Media

Netflix plans first steps to move from Silverlight to HTML5

Netflix has unveiled the first details of a long-term strategy to shift towards using HTML5 for its web-based video playback.

Netflix, which owns about one third of the market for prime-time Web streaming video, far ahead of competitors like Amazon Prime and Hulu, currently uses Microsoft’s Silverlight plugin for video playback. That’s in contrast to many other video services, which use Adobe Flash, Apple Quicktime, or other services to play video within their web pages. However, Microsoft has announced plans to wind down Silverlight by 2021. That means Netflix — and anyone else relying on Silverlight — has eight years to find an alternative.

HTML5 is a promising, if somewhat half-cooked, alternative. The open web standard, while widely hyped, proved disappointing to many developers in 2012, failing to live up to expectations for cross-platform support, performance, and other issues. But while mobile consumers spend far more time in apps than in their mobile browsers, HTML5 still has potential as the underlying rendering framework used within apps. Also, developers like HTML5, as does the guy who invented the Web.

And fortunately for Netflix, HTML5-based solutions that meet Netflix’s requirements are in the pipeline. Chief among those requirements are the need for content encryption and copy restriction (aka digital rights management, or DRM), “a requirement for any premium subscription video service,” the Netflix blog post drily notes. The W3C’s Encrypted Media Extensions specification provides just that support, Netflix says. In addition, the Web Cryptography API (also from the W3C) gives Netflix programming tools for encrypting and decrypting data, and for digitally signing content and verifying customers’ identities, which are also needed for the delivery of DRM-restricted video.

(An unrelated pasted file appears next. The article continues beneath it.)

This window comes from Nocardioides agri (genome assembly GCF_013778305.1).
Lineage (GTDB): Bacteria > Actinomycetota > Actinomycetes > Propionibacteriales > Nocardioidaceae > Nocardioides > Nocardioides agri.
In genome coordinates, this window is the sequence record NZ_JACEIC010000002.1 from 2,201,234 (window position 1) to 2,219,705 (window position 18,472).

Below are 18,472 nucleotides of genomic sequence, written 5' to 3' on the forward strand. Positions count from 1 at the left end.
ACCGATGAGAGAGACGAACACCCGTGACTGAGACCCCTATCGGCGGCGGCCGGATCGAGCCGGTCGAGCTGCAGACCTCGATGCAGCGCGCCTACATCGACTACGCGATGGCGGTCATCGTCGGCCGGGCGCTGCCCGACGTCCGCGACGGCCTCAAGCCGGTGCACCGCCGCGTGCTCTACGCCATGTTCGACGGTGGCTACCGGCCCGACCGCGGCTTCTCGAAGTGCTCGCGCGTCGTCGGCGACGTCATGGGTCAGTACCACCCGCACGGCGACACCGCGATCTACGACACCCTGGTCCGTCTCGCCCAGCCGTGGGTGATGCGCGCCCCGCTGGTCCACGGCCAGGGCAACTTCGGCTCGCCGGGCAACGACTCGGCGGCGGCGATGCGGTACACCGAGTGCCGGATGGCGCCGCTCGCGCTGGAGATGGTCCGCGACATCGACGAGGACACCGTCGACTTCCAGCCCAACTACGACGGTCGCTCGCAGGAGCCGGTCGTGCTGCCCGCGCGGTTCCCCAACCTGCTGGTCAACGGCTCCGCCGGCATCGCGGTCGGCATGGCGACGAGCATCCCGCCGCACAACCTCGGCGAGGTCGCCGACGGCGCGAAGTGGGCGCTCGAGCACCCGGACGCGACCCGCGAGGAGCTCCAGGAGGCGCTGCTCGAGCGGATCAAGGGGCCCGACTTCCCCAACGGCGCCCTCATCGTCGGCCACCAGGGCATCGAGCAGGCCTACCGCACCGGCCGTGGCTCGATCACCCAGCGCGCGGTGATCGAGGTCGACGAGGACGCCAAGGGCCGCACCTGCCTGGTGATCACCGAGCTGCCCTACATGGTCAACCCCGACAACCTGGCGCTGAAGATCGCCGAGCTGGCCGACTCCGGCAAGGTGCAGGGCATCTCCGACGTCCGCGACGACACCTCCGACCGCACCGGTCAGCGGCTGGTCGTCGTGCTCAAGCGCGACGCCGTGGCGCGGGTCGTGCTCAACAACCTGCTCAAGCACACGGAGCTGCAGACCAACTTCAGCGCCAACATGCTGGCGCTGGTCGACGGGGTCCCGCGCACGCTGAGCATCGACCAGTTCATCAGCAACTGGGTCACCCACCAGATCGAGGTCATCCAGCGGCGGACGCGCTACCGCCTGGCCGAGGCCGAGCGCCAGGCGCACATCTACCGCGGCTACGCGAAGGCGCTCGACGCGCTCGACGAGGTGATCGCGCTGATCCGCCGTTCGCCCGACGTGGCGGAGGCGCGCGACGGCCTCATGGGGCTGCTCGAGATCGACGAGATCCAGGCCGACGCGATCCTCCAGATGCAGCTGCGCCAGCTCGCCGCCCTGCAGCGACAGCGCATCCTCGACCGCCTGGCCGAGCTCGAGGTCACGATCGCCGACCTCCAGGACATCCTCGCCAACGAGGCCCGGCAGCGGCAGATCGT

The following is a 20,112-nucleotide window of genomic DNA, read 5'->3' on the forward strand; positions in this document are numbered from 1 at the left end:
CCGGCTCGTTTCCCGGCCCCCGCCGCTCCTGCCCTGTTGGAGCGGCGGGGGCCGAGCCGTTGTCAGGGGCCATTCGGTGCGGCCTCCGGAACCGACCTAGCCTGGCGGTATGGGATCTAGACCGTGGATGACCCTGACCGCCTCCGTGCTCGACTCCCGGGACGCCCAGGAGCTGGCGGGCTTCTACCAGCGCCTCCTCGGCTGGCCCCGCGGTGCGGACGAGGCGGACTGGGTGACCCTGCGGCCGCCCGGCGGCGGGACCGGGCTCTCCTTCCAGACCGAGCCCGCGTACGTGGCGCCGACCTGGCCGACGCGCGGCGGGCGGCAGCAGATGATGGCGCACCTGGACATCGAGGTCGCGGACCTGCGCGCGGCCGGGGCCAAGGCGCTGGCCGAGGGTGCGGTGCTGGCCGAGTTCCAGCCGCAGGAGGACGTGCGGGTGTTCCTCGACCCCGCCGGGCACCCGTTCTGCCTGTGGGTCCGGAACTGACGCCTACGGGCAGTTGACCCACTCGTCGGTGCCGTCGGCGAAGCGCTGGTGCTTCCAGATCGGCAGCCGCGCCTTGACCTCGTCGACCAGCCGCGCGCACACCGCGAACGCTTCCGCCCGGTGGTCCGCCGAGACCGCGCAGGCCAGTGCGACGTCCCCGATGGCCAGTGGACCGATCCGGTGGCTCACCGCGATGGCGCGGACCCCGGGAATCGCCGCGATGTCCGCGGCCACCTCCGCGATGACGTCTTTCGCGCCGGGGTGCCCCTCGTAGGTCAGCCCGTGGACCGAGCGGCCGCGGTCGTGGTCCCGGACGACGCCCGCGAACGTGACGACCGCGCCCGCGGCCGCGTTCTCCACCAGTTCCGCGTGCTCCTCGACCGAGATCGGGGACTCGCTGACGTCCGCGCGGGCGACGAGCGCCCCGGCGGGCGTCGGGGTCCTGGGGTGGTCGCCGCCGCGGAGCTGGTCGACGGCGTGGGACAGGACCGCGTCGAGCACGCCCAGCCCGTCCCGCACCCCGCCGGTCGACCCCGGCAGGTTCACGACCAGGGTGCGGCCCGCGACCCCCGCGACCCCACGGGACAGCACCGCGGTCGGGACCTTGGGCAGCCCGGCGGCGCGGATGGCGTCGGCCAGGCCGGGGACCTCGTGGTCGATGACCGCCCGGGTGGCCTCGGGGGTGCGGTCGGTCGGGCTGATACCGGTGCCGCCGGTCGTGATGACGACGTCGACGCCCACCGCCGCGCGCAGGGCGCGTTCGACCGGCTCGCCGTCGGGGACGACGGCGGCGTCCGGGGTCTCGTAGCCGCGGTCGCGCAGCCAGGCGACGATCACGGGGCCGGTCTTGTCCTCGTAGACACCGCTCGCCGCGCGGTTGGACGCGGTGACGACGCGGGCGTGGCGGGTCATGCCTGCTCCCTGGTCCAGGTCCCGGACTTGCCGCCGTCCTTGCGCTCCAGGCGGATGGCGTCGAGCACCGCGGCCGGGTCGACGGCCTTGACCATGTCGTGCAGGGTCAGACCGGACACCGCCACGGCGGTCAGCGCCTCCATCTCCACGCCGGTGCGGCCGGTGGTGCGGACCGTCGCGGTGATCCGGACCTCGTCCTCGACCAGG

Finally, the W3C’s Media Source Extensions specification gives Netflix the ability to embed a video player in a web page, via the <video> tag, and also to control how to deliver audio and video to that player via its HTTP servers and content delivery network. It also gives Netflix the ability to switch to different servers in case one goes down, and to control the playback in various ways using JavaScript, which gives it flexibility to experiment.

“In addition, this allows us to implement our industry-leading adaptive streaming algorithms (real-time selection of audio/video bitrates based on available bandwidth and other factors) in our JavaScript code,” the blog post states.

These three key specifications aren’t completely baked yet, nor are they usable in most browsers, which is why Netflix isn’t quite ready to jump fully into the HTML5 pool. (Nor does it have to, given the long, eight-year sunset period for Silverlight.) Instead, it’s dipping its toes in the water, working with Google to implement support for its HTML5 player starting with the Chrome browser on Samsung’s ARM-based Chromebook.

Hat tip: Ars Technica

Photo: Netflix CEO Reed Hastings plans world domination, back in 2010. Credit: Ben Lucier/Flickr

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